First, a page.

m4424 BC-MN-MalikSealy-Driver 2ndLd-Writethru 04-24 0460

Man who killed Sealy sentenced in new DWI case

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MINNEAPOLIS (AP) — The drunken driver convicted in the 2000 death of Minnesota Timberwolves swingman Malik Sealy was sentenced Thursday to another eight years in prison on a separate drunken driving charge and a probation violation.

Souksangouane Phengsene, 51, of Minneapolis, was charged with first-degree driving while impaired. He surprised prosecutors by pleading guilty at a hearing that was just supposed to be an arraignment, Hennepin County Attorney Mike Freeman said.

Appearing before Judge Steven Pihlaja, Phengsene admitted he had been drinking beer before police pulled him over in Minneapolis on March 30. Prosecutors said his blood alcohol level was 0.20 percent, or 2.5 times the legal limit.


Pihlaja then sentenced Phengsene on the spot to the legal maximum of 54 months in prison for felony driving while impaired, plus another 42 months for violating the terms of his probation on a previous drunken driving conviction. The sentences will run consecutively for a total of eight years.

"This is an amazing message, not only to the public but I think it’s a real good message to the rest of the judicial system," said Diane Homa, a victim advocate with Mothers Against Drunk Driving.

Freeman said that as far as his staff and Mothers Against Drunk Driving were able to determine, Phengsene got the longest sentence for a straight drunken driving case in Minnesota history.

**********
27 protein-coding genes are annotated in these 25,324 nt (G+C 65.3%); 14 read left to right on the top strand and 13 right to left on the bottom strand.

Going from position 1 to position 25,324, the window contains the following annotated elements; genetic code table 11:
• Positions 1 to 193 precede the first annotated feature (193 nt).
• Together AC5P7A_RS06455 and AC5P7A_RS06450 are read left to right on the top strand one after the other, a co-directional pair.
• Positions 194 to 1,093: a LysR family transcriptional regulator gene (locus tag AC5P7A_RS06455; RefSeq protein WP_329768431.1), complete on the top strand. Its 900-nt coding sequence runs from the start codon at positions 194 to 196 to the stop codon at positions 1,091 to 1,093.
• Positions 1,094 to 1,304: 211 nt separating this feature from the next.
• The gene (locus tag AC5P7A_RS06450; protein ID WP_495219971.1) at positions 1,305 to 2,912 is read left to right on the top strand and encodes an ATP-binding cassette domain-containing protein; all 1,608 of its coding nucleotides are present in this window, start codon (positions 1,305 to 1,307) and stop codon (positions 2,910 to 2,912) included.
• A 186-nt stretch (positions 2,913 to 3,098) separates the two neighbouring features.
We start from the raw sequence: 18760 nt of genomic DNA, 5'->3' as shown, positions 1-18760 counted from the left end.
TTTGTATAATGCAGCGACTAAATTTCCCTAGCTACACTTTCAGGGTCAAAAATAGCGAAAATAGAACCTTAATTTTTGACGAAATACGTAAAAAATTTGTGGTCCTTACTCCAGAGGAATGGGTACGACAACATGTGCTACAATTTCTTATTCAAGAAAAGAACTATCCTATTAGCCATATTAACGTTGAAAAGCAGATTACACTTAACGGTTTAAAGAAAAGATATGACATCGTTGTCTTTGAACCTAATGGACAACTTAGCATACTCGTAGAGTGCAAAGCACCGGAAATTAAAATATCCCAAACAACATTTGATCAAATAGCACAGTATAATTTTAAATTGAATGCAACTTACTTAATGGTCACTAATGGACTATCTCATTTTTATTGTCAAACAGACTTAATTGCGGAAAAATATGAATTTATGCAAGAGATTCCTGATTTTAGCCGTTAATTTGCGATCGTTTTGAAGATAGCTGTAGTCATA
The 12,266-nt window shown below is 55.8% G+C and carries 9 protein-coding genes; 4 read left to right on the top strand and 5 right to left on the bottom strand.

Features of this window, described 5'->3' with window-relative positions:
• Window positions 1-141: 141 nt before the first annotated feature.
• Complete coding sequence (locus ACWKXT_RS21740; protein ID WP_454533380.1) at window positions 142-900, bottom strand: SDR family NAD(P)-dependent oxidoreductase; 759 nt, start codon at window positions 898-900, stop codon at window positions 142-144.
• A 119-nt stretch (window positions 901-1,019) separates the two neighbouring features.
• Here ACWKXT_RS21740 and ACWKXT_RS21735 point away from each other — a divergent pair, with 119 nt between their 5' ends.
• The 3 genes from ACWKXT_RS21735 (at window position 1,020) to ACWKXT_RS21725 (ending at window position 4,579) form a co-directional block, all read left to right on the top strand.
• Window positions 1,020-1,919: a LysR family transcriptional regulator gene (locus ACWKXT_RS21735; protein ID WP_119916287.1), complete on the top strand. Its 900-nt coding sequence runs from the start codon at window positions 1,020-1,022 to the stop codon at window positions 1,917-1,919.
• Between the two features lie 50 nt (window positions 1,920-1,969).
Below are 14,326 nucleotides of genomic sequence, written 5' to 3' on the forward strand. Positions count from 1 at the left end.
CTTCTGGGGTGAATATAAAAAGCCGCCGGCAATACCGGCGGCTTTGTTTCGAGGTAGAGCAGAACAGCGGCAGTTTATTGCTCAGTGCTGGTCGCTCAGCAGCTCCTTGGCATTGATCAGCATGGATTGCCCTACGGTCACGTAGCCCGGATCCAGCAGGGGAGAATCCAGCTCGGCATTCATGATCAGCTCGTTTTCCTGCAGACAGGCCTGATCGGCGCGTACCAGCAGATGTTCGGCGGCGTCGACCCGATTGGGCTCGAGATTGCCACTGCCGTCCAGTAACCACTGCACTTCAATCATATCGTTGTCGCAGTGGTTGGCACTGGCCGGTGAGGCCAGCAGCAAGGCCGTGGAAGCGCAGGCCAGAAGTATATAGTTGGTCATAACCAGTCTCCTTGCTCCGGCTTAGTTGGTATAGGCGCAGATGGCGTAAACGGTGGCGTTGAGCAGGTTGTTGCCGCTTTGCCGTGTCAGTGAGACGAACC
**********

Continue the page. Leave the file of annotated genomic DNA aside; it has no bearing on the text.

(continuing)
"And it’s well deserved," he added. "This man seems to be unable to understand you can’t drink and drive."

Freeman said Phengsene was not offered a plea deal, and that prosecutors had planned to seek the maximum sentence.

Phengsene served four years in prison for criminal vehicular homicide in the wrong-way crash that killed Sealy on Highway 100 in suburban St. Louis Park. After he got out of prison, he was charged with drunken driving in 2006 after he was stopped in suburban Crystal. In that case, he was given a one-year sentence in the county workhouse and a longer stayed prison sentence with the understanding that a probation violation could send him to prison. Phengsene was also convicted of DWI in Iowa in 1997.

Freeman said it was fortunate that nobody was hurt in Phengsene’s two most recent cases.

"I don’t know what more sobering lesson you can get than to kill someone," Freeman said. "And then to go to prison and do it all again after you get out is unbelievable."

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